Article

Accelerating volume rendering by ray leaping with back steps

Article

Accelerating volume rendering by ray leaping with back steps

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Abstract

The methods for visualizing sampled spatial scientific data are known as volume rendering, where images are generated by computing 2D projections of 3D volume data. Since all the discrete data cells participate in the generation of each image, rendering time grows linearly with the resolution and complexity of the dataset. Empty cells in the data, which do not contribute to the final image, are of the important factors that increase the rendering time. During recent years, researchers have highly concentrated on improving the performance of these methods to achieve real time rendering. Skipping the empty space provides significant speedup and known as space leaping which requires implementation of special data structures and pre-processing. This paper presents a simple and efficient technique, that we name "ray-leaping," for the acceleration of total rendering process and eliminates the need for special data structures and pre-processing.

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Coherency (data locality) is one of the most important factors that influences the performance of distributed ray tracing systems, especially when object dataflow approach is employed. The enormous cost associated with remote fetches must be reduced to improve the efficiency of the parallel renderer. Objects once fetched should be maximally utilized before replacing them with other objects. In this paper, we report on the results obtained from the implementation of two coherent parallel rendering algorithms on distributed memory architectures. The algorithms are tested with several experimental datasets, and the timings delineate the coherent nature of our algorithms. Several network issues like latency hiding, communication overheads, load balancing, scalability, and limited channel bandwidth are considered during the design process. Our algorithms optimize communication between nodes, eliminate the need for any explicit synchronization, and support latency hiding in an efficient mann...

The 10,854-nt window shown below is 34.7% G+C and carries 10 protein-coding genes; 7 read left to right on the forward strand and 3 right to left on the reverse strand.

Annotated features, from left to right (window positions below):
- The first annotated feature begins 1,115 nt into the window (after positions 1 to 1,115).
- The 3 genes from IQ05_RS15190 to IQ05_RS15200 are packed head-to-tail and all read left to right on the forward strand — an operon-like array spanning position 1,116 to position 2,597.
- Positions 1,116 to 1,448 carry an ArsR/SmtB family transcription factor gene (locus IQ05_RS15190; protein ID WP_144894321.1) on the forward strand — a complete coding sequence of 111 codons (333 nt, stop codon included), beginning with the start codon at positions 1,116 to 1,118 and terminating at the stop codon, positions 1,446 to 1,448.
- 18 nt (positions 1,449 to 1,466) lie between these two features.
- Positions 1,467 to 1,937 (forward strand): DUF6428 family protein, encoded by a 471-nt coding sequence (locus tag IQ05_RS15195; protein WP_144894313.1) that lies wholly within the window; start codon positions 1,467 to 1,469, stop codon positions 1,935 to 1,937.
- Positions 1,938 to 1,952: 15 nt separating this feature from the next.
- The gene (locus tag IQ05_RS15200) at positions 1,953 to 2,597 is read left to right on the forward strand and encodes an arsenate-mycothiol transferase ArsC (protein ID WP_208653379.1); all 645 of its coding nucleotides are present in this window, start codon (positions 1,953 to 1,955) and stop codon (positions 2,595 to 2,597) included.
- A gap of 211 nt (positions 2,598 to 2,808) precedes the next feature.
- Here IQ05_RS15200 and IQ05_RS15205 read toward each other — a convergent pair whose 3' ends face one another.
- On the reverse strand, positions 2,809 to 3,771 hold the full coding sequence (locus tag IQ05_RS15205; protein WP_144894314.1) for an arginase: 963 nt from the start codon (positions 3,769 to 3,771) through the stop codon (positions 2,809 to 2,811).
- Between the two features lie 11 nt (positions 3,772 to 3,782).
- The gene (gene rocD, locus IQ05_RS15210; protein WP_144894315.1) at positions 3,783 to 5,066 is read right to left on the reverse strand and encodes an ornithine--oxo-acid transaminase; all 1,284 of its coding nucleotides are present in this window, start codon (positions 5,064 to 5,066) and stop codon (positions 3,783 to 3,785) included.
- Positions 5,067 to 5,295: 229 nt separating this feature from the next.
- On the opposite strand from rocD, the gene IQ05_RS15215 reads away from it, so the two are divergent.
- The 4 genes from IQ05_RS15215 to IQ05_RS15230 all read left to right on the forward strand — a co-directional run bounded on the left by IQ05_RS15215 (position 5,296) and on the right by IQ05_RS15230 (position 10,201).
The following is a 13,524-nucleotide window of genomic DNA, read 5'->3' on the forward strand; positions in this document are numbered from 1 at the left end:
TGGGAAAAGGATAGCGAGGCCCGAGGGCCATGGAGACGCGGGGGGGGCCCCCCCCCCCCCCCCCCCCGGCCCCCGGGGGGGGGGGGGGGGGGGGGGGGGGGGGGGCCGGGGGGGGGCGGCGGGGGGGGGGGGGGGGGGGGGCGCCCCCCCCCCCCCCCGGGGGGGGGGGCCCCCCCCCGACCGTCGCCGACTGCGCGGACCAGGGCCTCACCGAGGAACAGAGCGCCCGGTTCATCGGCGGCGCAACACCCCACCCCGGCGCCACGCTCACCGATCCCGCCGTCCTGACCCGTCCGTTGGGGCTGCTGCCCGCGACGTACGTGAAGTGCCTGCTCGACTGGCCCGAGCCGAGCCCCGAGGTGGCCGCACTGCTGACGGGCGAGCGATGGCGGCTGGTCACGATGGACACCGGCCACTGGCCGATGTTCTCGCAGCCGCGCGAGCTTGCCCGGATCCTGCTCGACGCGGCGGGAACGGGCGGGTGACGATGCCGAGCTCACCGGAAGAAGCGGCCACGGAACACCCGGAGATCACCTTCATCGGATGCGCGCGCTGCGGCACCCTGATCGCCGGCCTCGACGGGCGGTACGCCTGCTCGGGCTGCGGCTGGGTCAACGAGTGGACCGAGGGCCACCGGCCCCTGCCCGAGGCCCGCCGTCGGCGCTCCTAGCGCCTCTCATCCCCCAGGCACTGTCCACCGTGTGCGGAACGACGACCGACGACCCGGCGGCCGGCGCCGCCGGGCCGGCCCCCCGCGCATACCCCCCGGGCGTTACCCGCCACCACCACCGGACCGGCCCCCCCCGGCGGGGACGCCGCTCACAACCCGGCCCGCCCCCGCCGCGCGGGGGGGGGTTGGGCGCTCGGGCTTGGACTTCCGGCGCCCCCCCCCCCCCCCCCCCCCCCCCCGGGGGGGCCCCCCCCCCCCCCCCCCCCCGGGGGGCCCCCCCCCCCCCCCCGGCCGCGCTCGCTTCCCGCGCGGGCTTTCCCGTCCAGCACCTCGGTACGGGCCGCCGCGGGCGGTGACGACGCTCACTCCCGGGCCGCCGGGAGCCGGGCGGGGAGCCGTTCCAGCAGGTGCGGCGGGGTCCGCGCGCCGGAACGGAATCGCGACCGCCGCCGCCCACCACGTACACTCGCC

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f i In this paper we present a method for speeding the process of volume rendering a sequence o mages. Speedup is based on exploiting coherency between consecutive images to shorten the n path rays take through the volume. This is achieved by providing each ray with information eeded to leap over the empty space and commence volume traversal at the vicinity of mean- - b ingful data. The algorithm starts by projecting the volume into a C-buffer (Coordinates uffer) which stores, at each pixel location, the object-space coordinates of the first non-empty s t voxel visible from that pixel. For each change in the viewing parameters, the C-buffer i ransformed accordingly. In the case of rotation the transformed C-buffer goes through a pro- - b cess of eliminating coordinates that possibly became hidden. The remaining values in the C uffer serve as an estimate of the point where the new rays should start their volume traverc sal. This space-leaping method can be combined with existin...